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Ile Jowhor

Fourth Floor in Hurricane Harvey

Every thing is big in Texas. That's what they say. Wide motorways, massive cars, burgers, and a huge amount of guns too. These are not things I particularly seek out when on holiday, but I came to Houston all the same. I ignored the warnings of a possible hurricane; tickets were already booked and I'm not the sort of traveller who takes weather warnings seriously. Foolish, I know. I grew up in Port Harcourt, southern Nigeria where we enjoy two seasons, wet and dry, our rainstorms drain quickly into the Atlantic Ocean.

I spent the last year in Boston University as a fellow and scholar in the creative writing program. I finished there in mid August and wanted to see a bit of the US before heading back home. An old friend from Nigeria was in Houston for work and I thought why not stop over for a day or two before going west to California. Houston is hot and humid in summer. There is a pool and Jacuzzi in the courtyard of the apartment complex my friend stays in. On my first day, I stand on the balcony, four floors high, looking down at the courtyard, the water sparkling in the sunlight, and palm trees still as statuary.  A man is in the water. He's as big as a house, floating belly up, tiny swimming trunks, his skin the colour of boiled lobsters. The air is stifling and he barely moves in the water, stunned listless by the heat.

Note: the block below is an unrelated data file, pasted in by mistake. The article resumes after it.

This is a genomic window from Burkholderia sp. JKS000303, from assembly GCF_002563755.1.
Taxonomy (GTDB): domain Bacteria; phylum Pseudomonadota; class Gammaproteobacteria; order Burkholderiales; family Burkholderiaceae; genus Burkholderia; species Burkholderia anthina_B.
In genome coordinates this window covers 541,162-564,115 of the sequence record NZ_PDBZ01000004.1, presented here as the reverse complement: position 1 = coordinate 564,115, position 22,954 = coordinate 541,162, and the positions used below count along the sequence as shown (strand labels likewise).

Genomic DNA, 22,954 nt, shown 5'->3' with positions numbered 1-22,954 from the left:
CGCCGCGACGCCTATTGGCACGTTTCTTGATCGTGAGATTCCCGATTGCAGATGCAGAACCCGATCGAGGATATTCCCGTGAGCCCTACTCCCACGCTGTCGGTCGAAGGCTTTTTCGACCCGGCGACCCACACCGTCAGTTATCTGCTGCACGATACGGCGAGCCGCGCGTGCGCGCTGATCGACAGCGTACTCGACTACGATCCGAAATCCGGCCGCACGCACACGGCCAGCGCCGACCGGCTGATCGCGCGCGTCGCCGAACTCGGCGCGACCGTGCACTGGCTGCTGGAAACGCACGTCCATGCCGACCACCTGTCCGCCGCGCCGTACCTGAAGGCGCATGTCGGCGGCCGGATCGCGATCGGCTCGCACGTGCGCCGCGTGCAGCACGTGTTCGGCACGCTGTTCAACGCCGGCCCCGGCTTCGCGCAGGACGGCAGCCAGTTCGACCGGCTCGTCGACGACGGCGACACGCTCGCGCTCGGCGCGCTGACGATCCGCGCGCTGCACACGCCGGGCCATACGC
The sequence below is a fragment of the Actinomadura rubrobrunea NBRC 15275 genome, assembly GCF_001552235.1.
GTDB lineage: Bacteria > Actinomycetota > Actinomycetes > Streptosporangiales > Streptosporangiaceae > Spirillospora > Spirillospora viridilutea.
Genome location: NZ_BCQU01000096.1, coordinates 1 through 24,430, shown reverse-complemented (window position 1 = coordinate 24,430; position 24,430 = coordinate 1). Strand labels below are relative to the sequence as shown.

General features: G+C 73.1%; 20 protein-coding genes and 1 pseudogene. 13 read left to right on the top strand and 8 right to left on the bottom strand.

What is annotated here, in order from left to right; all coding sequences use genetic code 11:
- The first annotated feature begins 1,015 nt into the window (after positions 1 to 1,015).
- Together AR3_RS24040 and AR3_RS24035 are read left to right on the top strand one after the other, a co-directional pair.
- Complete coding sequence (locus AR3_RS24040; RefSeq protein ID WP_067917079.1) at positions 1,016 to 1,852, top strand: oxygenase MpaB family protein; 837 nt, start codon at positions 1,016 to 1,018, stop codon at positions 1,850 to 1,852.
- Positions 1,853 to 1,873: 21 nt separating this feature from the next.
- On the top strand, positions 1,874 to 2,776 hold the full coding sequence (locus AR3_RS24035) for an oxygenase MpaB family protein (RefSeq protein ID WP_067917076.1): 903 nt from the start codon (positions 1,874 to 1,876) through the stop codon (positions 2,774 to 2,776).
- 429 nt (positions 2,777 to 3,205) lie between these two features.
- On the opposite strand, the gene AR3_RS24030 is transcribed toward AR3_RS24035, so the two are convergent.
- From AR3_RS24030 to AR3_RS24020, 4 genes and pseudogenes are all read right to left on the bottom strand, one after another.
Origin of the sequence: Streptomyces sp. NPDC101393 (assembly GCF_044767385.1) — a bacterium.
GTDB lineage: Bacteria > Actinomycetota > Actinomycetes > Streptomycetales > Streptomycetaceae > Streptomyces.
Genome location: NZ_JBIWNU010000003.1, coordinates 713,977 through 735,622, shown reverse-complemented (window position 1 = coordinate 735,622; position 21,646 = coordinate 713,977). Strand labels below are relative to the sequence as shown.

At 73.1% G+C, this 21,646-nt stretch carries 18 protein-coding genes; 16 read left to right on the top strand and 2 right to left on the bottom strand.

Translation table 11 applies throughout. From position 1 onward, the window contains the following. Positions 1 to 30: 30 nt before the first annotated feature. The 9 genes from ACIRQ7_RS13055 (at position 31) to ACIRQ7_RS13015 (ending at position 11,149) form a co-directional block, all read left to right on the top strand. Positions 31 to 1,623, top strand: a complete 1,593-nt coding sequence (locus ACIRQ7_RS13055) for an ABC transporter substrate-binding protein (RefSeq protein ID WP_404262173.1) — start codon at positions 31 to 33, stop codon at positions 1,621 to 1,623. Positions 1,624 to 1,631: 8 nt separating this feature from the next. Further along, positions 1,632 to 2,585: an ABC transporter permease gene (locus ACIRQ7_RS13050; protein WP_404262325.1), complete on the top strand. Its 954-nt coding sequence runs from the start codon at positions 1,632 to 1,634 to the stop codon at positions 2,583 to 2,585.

The rainstorms began the next day; flights got cancelled because the runways were flooded. I spent long afternoons sitting on the balcony, watching the watery world and the mighty wind twisting and breaking the palm branches below. The waters rose. An alarm went off somewhere in the building and news outlets reported flash flood warning and hurricane alerts. I had never seen anything like it.

By the third day news reports showed videos of flooded suburbs, people chest-high in water, some clutching a few of their possessions, many holding children. It would take a few days for us to know the degree of devastation.

There was also a flood happening in Niger, another in central Nigeria, and the downpours since the month of June had wrought catastrophic results in Bangladesh. Thousands of people displaced, lives lost.

It is obvious that we all live in the same world, under the same skies, and it's about time we start acting like it. Hurricanes and floods have no respect of borders. We are told we ought not to politicise human suffering of this nature. I'm never sure if people who say those things actually mean well. If something can be done to prevent or reduce human suffering, we ought to be working towards that now.

This morning as the city of Houston goes about rebuilding itself and as people find the strength to overcome the effects of this disaster, I sit on the balcony overlooking the debris below courtyard. No one is there. Three of the palm trees lay on the floor, torn from their roots. A man arrives, short even for a Mexican, wearing sunglasses and a sombrero hat. He begins to clean the pool. I watch him work and in about an hour the pool begins to sparkle again. He looks up at some point and I wave at him. He waves back.